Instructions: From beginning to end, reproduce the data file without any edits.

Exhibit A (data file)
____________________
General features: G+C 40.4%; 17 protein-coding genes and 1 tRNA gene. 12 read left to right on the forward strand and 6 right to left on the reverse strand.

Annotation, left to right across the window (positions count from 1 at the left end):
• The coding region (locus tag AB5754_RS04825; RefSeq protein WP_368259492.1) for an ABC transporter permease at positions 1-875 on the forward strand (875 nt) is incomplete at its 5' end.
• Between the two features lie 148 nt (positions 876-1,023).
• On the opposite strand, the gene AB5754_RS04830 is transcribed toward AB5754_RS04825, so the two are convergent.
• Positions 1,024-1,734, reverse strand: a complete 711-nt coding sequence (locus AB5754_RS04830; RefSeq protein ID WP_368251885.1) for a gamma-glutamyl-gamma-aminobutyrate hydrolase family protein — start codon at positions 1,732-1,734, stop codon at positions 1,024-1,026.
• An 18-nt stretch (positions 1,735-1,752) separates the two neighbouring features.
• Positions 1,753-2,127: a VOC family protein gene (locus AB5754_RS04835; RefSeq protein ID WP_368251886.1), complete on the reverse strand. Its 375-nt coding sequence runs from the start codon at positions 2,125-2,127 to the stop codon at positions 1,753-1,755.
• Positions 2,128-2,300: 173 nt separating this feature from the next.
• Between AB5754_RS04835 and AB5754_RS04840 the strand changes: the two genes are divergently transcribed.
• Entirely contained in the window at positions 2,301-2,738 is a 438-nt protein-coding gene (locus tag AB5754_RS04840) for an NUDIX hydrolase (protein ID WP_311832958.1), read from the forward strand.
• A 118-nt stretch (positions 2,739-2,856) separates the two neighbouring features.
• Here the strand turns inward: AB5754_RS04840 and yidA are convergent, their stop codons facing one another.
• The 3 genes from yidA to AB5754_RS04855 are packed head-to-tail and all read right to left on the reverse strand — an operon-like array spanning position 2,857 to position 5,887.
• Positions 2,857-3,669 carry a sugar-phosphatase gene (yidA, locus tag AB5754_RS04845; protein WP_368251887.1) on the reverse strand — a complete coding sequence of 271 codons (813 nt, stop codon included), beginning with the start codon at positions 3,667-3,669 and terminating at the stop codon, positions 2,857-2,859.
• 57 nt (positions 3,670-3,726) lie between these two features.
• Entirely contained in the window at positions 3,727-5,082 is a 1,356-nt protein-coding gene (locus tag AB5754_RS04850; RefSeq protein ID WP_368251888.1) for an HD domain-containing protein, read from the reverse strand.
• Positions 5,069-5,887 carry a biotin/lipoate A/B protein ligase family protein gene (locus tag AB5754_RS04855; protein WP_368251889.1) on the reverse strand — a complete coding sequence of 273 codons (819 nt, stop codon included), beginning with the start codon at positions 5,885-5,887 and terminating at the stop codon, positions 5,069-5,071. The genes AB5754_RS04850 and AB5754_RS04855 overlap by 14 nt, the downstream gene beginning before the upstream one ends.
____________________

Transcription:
General features: G+C 40.4%; 17 protein-coding genes and 1 tRNA gene. 12 read left to right on the forward strand and 6 right to left on the reverse strand.

Annotation, left to right across the window (positions count from 1 at the left end):
• The coding region (locus tag AB5754_RS04825; RefSeq protein WP_368259492.1) for an ABC transporter permease at positions 1-875 on the forward strand (875 nt) is incomplete at its 5' end.
• Between the two features lie 148 nt (positions 876-1,023).
• On the opposite strand, the gene AB5754_RS04830 is transcribed toward AB5754_RS04825, so the two are convergent.
• Positions 1,024-1,734, reverse strand: a complete 711-nt coding sequence (locus AB5754_RS04830; RefSeq protein ID WP_368251885.1) for a gamma-glutamyl-gamma-aminobutyrate hydrolase family protein — start codon at positions 1,732-1,734, stop codon at positions 1,024-1,026.
• An 18-nt stretch (positions 1,735-1,752) separates the two neighbouring features.
• Positions 1,753-2,127: a VOC family protein gene (locus AB5754_RS04835; RefSeq protein ID WP_368251886.1), complete on the reverse strand. Its 375-nt coding sequence runs from the start codon at positions 2,125-2,127 to the stop codon at positions 1,753-1,755.
• Positions 2,128-2,300: 173 nt separating this feature from the next.
• Between AB5754_RS04835 and AB5754_RS04840 the strand changes: the two genes are divergently transcribed.
• Entirely contained in the window at positions 2,301-2,738 is a 438-nt protein-coding gene (locus tag AB5754_RS04840) for an NUDIX hydrolase (protein ID WP_311832958.1), read from the forward strand.
• A 118-nt stretch (positions 2,739-2,856) separates the two neighbouring features.
• Here the strand turns inward: AB5754_RS04840 and yidA are convergent, their stop codons facing one another.
• The 3 genes from yidA to AB5754_RS04855 are packed head-to-tail and all read right to left on the reverse strand — an operon-like array spanning position 2,857 to position 5,887.
• Positions 2,857-3,669 carry a sugar-phosphatase gene (yidA, locus tag AB5754_RS04845; protein WP_368251887.1) on the reverse strand — a complete coding sequence of 271 codons (813 nt, stop codon included), beginning with the start codon at positions 3,667-3,669 and terminating at the stop codon, positions 2,857-2,859.
• 57 nt (positions 3,670-3,726) lie between these two features.
• Entirely contained in the window at positions 3,727-5,082 is a 1,356-nt protein-coding gene (locus tag AB5754_RS04850; RefSeq protein ID WP_368251888.1) for an HD domain-containing protein, read from the reverse strand.
• Positions 5,069-5,887 carry a biotin/lipoate A/B protein ligase family protein gene (locus tag AB5754_RS04855; protein WP_368251889.1) on the reverse strand — a complete coding sequence of 273 codons (819 nt, stop codon included), beginning with the start codon at positions 5,885-5,887 and terminating at the stop codon, positions 5,069-5,071. The genes AB5754_RS04850 and AB5754_RS04855 overlap by 14 nt, the downstream gene beginning before the upstream one ends.